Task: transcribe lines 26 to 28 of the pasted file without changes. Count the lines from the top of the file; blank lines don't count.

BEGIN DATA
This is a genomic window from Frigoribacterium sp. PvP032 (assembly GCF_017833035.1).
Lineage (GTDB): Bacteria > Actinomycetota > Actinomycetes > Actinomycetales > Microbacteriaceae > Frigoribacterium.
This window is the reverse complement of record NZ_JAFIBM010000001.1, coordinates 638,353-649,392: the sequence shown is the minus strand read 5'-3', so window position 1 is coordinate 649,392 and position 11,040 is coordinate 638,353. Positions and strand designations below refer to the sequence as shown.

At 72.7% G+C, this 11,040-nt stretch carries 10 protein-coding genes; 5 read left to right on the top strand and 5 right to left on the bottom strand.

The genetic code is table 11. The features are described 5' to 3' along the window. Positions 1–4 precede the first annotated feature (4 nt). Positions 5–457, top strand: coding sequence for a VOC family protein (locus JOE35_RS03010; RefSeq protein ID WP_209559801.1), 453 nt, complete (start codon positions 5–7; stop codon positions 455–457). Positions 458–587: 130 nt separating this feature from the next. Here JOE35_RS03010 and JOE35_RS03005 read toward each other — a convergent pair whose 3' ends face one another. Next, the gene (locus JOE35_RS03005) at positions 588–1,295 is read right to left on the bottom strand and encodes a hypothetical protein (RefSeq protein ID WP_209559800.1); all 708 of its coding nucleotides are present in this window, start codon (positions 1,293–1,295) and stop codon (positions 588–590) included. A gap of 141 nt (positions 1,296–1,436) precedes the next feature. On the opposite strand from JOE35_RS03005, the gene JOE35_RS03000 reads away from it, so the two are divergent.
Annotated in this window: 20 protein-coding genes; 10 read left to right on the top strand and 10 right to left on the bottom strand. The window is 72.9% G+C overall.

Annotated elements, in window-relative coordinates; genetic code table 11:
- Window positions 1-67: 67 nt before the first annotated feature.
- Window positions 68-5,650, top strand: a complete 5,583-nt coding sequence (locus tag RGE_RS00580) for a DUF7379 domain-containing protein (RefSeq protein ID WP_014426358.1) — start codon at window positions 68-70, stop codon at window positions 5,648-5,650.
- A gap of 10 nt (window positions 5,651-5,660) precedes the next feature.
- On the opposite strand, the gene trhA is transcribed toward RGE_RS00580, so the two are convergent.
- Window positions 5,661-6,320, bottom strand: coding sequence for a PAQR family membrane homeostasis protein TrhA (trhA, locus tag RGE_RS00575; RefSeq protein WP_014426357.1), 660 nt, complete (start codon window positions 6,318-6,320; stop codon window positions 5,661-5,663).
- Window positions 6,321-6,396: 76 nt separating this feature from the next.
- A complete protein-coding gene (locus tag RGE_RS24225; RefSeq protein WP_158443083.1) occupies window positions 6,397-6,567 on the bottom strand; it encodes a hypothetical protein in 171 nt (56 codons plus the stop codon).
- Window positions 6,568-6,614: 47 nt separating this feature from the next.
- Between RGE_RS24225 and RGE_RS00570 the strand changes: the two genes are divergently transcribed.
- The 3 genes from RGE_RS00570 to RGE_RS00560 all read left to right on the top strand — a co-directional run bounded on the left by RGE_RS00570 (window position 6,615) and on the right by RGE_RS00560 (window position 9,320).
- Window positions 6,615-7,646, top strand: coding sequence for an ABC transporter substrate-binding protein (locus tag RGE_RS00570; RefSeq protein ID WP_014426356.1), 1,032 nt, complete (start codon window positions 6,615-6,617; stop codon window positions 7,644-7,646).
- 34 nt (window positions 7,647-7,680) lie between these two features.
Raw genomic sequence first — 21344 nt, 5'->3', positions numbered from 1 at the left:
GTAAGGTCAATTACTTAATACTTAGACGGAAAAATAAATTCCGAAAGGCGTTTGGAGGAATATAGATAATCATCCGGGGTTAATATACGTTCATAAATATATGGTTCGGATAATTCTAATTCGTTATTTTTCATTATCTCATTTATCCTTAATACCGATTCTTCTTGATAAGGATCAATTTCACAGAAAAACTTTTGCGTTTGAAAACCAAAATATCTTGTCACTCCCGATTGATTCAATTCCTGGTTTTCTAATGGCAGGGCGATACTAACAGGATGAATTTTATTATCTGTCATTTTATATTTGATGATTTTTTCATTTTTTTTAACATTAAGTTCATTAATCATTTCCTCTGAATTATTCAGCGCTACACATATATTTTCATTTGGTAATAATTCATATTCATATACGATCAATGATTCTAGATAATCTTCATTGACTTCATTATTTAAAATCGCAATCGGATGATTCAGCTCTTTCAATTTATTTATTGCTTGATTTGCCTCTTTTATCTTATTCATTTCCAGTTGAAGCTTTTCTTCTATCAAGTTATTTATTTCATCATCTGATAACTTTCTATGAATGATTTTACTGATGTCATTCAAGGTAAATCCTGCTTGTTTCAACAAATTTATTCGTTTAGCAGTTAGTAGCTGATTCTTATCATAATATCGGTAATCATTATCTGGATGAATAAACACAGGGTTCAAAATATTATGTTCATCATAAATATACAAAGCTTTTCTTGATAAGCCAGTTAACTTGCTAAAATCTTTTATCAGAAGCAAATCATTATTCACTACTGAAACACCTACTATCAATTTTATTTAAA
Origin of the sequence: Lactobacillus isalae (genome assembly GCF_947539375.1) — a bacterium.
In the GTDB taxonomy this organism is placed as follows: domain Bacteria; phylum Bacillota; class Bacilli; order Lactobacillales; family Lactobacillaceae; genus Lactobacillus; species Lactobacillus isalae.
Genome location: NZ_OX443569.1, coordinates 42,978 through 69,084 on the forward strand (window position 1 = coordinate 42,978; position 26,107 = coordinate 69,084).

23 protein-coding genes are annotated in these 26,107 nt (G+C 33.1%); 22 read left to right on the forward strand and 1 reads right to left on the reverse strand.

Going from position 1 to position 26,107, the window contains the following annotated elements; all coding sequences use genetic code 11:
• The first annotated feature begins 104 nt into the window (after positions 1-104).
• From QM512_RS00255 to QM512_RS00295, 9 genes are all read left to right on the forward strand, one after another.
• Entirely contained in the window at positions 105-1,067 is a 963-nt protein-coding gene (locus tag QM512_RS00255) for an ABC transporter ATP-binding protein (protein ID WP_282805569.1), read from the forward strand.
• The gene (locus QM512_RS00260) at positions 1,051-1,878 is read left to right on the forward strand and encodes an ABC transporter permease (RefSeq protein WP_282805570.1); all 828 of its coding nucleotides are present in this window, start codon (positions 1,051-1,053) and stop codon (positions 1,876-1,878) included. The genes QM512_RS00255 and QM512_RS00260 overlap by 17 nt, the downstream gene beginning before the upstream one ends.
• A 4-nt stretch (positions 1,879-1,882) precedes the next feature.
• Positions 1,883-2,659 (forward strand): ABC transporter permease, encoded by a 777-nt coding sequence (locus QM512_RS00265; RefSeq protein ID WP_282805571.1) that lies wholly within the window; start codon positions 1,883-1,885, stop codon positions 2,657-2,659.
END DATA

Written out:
Going from position 1 to position 26,107, the window contains the following annotated elements; all coding sequences use genetic code 11:
• The first annotated feature begins 104 nt into the window (after positions 1-104).
• From QM512_RS00255 to QM512_RS00295, 9 genes are all read left to right on the forward strand, one after another.